Perhaps even MIT didn’t realize, when they began posting introductory physics lectures online, that the videos would become so popular. Then again, who ever could have predicted the popularity of the Star Wars Kid? Even physics can't explain the phenomenon of internet video popularity, but if it makes more people love physics, I think they'll take it.
Here's a sampler of the type of lecture they're showing, featuring Professor Walter Lewin:
Professor Lewin is slowly but steadily gaining credibility in the internet realm as a prime source of both info and entertainment. Lewin says he spends 25 hours planning each 45 minute lecture, each of which is packed with fantastic demonstrations and constant reminders of the endless number of everyday places you see physics in action.
You can download the lectures for free on iTunes or MIT’s website http://ocw.mit.edu/OcwWeb/Physics/8-03Fall-2004/CourseHome/.
When I first heard about MIT putting their physics lectures online I was almost offended. I paid thousands of dollars for a physics education and now it turns I can just get it online?! Of course you can’t get a degree via iTunes (yet…), so it’s not quite the same thing, but I think that moment of selfishness has passed.
Having video record of my college courses would have done me loads of good, and might become an important tool for students. I am still a member of the camp that believes it doesn’t matter how you learn it or how long it takes, so long as the desire is there. And, some things are worth learning even if you don’t want to. Simply put, the videos open up the world of science to people in a new way. With the low numbers of physics and math teachers in the US, a champion of physics education is just what the country needs.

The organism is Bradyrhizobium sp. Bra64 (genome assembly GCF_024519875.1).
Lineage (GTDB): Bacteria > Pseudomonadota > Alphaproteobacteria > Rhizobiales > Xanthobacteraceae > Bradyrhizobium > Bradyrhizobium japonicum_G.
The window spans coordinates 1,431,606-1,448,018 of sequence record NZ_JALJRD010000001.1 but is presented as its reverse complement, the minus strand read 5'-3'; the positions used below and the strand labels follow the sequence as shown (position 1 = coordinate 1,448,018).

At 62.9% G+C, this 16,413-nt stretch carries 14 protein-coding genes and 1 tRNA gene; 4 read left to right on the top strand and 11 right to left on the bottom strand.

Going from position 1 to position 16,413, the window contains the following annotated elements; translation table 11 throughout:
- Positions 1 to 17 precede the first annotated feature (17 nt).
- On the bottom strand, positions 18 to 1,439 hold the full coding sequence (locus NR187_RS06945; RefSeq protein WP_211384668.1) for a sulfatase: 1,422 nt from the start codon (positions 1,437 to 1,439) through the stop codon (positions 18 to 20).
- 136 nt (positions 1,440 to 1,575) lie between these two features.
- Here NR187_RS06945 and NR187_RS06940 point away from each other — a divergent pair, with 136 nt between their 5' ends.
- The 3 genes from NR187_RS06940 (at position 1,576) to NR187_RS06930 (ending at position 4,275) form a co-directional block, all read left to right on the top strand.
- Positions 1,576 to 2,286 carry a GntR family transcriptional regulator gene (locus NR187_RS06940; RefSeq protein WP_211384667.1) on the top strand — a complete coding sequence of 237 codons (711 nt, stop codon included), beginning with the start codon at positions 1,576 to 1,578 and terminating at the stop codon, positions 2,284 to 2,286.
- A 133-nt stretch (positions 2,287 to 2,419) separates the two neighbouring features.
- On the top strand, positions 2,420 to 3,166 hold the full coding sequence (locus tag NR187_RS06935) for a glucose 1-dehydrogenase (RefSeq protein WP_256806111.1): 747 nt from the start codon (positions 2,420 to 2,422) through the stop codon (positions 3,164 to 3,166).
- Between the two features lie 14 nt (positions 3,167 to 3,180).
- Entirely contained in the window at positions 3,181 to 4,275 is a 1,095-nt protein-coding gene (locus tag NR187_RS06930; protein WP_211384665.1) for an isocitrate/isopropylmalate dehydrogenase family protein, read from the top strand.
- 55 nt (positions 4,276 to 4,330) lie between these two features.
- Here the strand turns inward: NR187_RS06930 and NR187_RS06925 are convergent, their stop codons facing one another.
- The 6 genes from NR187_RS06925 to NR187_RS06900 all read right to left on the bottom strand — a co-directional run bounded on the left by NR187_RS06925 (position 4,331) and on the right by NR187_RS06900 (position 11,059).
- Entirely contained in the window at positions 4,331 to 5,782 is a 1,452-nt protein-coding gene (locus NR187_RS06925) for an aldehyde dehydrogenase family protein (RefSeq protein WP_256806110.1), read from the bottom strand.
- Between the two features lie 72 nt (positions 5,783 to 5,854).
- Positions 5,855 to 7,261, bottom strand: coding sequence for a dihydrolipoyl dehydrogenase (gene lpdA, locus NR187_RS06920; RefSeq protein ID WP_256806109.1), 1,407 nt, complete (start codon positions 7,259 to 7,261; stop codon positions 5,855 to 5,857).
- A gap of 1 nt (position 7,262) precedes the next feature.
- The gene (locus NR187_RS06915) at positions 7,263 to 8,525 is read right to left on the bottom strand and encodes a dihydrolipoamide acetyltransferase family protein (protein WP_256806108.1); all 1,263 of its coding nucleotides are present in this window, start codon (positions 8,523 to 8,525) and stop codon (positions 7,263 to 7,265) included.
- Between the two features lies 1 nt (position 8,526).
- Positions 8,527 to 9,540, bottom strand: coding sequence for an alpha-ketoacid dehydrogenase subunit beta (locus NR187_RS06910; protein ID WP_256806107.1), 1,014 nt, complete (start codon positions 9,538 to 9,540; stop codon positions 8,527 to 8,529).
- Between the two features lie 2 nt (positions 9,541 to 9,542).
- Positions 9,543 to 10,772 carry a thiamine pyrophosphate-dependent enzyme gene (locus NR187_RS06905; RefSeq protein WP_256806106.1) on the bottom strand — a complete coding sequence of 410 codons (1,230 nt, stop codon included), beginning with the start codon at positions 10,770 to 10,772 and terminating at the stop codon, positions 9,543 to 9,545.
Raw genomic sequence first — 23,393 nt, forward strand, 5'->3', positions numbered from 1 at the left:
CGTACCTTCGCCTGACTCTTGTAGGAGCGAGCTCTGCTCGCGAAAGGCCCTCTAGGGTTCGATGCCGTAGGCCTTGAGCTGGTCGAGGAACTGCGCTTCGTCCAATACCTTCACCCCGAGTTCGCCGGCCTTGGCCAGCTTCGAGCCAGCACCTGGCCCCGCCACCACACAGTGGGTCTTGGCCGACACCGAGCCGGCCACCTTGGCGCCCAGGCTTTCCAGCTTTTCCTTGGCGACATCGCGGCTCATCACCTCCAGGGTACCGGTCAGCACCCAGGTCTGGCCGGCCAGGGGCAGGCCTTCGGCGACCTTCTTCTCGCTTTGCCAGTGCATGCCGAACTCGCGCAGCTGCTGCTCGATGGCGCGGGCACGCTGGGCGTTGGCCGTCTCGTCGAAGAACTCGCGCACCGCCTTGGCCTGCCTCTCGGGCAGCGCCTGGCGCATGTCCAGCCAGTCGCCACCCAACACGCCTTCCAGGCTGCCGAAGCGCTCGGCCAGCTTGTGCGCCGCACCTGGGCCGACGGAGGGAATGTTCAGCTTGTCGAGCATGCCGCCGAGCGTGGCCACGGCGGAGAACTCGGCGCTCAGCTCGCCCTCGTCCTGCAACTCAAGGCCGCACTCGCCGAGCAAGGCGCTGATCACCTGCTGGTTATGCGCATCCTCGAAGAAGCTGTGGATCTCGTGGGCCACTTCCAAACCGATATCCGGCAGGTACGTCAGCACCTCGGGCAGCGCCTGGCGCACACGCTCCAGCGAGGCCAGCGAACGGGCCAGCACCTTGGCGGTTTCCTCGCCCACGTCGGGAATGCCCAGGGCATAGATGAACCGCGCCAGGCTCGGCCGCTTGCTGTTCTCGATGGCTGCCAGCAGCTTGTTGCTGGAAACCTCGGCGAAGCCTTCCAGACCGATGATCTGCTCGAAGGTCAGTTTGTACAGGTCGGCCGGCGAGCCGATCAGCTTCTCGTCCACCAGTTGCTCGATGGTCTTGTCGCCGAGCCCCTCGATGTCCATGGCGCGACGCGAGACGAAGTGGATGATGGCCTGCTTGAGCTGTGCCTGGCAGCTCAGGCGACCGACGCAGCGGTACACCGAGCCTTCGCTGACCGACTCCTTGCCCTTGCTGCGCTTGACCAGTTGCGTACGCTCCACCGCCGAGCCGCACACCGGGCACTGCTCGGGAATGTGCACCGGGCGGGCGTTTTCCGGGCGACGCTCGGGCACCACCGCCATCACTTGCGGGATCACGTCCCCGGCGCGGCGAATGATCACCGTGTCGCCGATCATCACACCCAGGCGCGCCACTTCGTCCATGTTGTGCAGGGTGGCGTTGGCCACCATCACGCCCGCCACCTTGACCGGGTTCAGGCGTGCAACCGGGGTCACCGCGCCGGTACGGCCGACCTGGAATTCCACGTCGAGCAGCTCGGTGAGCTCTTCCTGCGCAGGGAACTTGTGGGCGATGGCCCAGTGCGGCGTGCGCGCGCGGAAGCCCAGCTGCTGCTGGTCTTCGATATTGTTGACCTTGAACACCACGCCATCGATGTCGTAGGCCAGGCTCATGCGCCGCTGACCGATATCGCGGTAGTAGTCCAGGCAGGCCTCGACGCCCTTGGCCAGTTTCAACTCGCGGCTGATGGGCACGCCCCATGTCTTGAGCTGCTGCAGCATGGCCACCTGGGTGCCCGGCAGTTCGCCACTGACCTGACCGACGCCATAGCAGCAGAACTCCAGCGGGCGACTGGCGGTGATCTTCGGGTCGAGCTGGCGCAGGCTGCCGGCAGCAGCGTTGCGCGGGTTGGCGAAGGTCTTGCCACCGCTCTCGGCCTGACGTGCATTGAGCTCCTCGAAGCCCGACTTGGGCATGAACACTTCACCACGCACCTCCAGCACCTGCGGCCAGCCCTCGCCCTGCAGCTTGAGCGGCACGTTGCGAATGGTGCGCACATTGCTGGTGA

What’s also nice about this new effort is that it can’t be considered “pop physics”: that sensitive term that could mean bastardization of the field and stunted learning. Rather, it cuts away all of the brush and explains physics concepts in their natural environment; the way physics majors would learn them. Keep in mind that watching a lecture doesn't mean you understand physics, or that you've done everything needed to graduate in the field; but it might spark the start of such a journey for a few people, or just make some new fans. I say huzzah.
These videos may also serve to keep you busy with physics for the next week or so while most of us here at Physics Buzz take holiday vacations. I'll be drowning in feet of snow in Utah, so perhaps I'll squeeze in a post about the physics of sledding. Happy and safe holidays!
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